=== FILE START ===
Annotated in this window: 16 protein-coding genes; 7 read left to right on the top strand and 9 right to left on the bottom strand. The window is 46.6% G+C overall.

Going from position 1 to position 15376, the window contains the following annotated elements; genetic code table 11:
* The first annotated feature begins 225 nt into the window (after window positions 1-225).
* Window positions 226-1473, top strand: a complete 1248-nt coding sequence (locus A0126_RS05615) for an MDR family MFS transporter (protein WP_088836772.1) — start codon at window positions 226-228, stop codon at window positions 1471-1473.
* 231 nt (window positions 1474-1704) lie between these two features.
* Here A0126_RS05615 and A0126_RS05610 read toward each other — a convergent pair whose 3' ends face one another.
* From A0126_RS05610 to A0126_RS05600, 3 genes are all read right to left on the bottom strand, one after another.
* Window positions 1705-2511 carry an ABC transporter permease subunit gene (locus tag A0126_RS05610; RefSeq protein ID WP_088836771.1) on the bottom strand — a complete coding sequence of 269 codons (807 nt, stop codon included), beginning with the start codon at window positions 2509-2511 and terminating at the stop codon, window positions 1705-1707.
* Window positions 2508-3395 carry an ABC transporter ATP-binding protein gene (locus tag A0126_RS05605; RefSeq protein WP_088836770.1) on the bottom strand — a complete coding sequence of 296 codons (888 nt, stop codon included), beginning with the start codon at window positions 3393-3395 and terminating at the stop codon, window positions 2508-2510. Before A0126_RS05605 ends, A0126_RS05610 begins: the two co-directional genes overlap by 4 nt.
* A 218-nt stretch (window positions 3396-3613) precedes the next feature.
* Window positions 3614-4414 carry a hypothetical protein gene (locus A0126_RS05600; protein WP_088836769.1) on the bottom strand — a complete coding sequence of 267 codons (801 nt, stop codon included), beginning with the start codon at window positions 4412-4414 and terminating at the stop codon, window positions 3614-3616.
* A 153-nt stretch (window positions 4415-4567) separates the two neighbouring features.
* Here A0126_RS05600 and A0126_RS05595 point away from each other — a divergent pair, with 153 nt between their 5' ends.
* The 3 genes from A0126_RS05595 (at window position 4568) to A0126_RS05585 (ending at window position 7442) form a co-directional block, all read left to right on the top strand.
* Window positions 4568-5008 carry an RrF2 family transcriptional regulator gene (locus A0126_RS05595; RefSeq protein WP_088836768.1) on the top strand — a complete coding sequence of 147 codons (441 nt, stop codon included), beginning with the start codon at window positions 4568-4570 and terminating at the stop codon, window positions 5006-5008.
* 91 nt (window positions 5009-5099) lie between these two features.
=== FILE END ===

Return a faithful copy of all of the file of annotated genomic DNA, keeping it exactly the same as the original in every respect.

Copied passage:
Annotated in this window: 16 protein-coding genes; 7 read left to right on the top strand and 9 right to left on the bottom strand. The window is 46.6% G+C overall.

Going from position 1 to position 15376, the window contains the following annotated elements; genetic code table 11:
* The first annotated feature begins 225 nt into the window (after window positions 1-225).
* Window positions 226-1473, top strand: a complete 1248-nt coding sequence (locus A0126_RS05615) for an MDR family MFS transporter (protein WP_088836772.1) — start codon at window positions 226-228, stop codon at window positions 1471-1473.
* 231 nt (window positions 1474-1704) lie between these two features.
* Here A0126_RS05615 and A0126_RS05610 read toward each other — a convergent pair whose 3' ends face one another.
* From A0126_RS05610 to A0126_RS05600, 3 genes are all read right to left on the bottom strand, one after another.
* Window positions 1705-2511 carry an ABC transporter permease subunit gene (locus tag A0126_RS05610; RefSeq protein ID WP_088836771.1) on the bottom strand — a complete coding sequence of 269 codons (807 nt, stop codon included), beginning with the start codon at window positions 2509-2511 and terminating at the stop codon, window positions 1705-1707.
* Window positions 2508-3395 carry an ABC transporter ATP-binding protein gene (locus tag A0126_RS05605; RefSeq protein WP_088836770.1) on the bottom strand — a complete coding sequence of 296 codons (888 nt, stop codon included), beginning with the start codon at window positions 3393-3395 and terminating at the stop codon, window positions 2508-2510. Before A0126_RS05605 ends, A0126_RS05610 begins: the two co-directional genes overlap by 4 nt.
* A 218-nt stretch (window positions 3396-3613) precedes the next feature.
* Window positions 3614-4414 carry a hypothetical protein gene (locus A0126_RS05600; protein WP_088836769.1) on the bottom strand — a complete coding sequence of 267 codons (801 nt, stop codon included), beginning with the start codon at window positions 4412-4414 and terminating at the stop codon, window positions 3614-3616.
* A 153-nt stretch (window positions 4415-4567) separates the two neighbouring features.
* Here A0126_RS05600 and A0126_RS05595 point away from each other — a divergent pair, with 153 nt between their 5' ends.
* The 3 genes from A0126_RS05595 (at window position 4568) to A0126_RS05585 (ending at window position 7442) form a co-directional block, all read left to right on the top strand.
* Window positions 4568-5008 carry an RrF2 family transcriptional regulator gene (locus A0126_RS05595; RefSeq protein WP_088836768.1) on the top strand — a complete coding sequence of 147 codons (441 nt, stop codon included), beginning with the start codon at window positions 4568-4570 and terminating at the stop codon, window positions 5006-5008.
* 91 nt (window positions 5009-5099) lie between these two features.